In Several Countries You Must Register With Relevant Authorities For Employee Health Benefits
This is inevitably an aspect of employment on which a candidate will focus and compare terms and conditions from different employers. To remain competitive is, therefore, important to secure the best candidates. In general, benefits can be divided between what is mandatory and what are additional benefits that it may be customary for an employer to provide.
As can be seen from the below, while it is impossible to generalize, some benefits are mandated to be compulsory in most countries and take the form of benefits directly provided by the Government or mandated by the Government as compulsory for the employer to provide.
- Maternity and paternity leave are mandatory benefits in many countries although the extent and terms vary considerably.
- In most countries some form of payment from the employer during maternity leave of absence is mandatory.
- Many countries now provide for the right of an employee to take time off to care for a dependent relative.
- Paid time off for sickness is a benefit in most countries.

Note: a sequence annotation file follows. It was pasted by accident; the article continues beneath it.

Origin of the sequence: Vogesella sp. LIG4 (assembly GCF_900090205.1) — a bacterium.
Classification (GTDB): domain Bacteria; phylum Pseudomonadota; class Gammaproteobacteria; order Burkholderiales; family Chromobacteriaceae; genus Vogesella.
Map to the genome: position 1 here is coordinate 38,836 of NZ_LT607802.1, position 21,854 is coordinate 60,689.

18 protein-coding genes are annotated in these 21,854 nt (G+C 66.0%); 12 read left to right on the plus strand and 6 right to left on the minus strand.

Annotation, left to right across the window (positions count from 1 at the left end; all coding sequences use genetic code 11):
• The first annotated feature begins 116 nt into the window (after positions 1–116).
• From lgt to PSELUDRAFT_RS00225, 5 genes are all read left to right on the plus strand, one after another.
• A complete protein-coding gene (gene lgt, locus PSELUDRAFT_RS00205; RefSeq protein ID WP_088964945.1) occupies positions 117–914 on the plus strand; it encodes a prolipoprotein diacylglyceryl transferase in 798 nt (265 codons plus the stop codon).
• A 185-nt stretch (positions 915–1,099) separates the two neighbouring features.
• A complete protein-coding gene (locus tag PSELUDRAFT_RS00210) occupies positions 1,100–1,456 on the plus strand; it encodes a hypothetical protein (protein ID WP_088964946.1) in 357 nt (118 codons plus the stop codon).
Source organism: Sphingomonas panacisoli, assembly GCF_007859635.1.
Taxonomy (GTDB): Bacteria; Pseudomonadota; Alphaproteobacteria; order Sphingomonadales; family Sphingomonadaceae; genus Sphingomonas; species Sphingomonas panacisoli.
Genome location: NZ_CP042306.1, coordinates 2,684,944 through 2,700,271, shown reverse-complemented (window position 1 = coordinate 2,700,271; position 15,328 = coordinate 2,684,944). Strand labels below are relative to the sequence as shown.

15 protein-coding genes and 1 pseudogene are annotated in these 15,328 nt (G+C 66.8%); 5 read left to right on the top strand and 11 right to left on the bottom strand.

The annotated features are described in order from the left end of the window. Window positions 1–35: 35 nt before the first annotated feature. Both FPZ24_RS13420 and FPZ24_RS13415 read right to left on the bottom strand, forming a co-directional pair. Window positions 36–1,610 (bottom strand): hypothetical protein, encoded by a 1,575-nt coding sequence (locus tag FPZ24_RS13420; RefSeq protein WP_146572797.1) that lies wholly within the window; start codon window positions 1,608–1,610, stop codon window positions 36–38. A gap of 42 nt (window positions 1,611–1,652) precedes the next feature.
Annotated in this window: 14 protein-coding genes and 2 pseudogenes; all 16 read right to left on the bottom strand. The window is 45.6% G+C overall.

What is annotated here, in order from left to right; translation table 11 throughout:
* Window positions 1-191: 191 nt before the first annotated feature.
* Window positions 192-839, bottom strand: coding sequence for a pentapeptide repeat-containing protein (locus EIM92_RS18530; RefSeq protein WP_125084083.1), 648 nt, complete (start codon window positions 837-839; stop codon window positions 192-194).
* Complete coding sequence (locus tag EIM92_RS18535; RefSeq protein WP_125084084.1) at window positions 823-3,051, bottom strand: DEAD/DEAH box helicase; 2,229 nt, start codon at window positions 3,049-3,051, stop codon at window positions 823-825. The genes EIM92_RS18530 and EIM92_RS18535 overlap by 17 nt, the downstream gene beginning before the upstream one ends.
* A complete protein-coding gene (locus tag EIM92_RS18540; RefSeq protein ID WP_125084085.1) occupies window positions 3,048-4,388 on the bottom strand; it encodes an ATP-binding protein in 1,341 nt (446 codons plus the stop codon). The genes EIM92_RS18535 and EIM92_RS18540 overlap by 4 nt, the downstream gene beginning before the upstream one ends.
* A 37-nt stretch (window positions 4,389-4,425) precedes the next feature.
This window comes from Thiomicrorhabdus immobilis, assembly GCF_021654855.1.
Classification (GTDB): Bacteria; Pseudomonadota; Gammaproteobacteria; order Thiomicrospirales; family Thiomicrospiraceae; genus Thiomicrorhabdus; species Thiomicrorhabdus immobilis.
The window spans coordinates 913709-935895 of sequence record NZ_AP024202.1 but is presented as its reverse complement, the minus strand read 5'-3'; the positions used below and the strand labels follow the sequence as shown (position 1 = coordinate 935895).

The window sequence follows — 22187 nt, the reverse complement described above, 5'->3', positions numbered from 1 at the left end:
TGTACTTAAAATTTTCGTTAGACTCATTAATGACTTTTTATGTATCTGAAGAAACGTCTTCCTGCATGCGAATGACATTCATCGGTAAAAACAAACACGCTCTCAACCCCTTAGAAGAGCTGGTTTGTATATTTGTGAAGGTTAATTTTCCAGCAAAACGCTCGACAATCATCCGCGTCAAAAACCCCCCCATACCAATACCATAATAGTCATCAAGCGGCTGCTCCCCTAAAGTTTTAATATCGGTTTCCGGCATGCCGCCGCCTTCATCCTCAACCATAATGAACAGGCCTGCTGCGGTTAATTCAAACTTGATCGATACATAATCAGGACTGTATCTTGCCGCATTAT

- Usually the Government will provide a minimum level of health benefit cover to which an employer must contribute – to do so the employer is likely to have to register with the relevant authorities.
- In many countries the Government also provides some form of long term disability benefits through regular social security payments from the employer and employee.
- The Government may also provide a death in service benefit.
- Unemployment insurance may also be mandatory either through normal security payments or additional payments.
- Worker’s compensation insurance is mandatory in most countries.
- Some form of payment for travel is mandatory in some countries e.g. Japan.
- Contributions to some form of housing fund are mandatory in some countries e.g. in China.
- Contributions to a Government retirement fund or pension fund is also mandatory in most countries.
- Profit Sharing – this is an unusual one to be a mandatory benefit but is mandatory in, for example, Mexico.
Supplementary benefits are ones that are at the discretion of the employer who will take into consideration what is normal in the industry and for the seniority of the candidate. Generally this will be by negotiation between the employer and employee or the employer may have a standard package of additional benefits.
Examples of additional benefits are: additional medical insurance, an extension of medical insurance to include dental or vision, free additional training, help with child care costs, additional life insurance to top up any mandatory death in service benefit, and a car or car allowance.
These are general guidelines, for more information on your specific country or situation, please connect with us.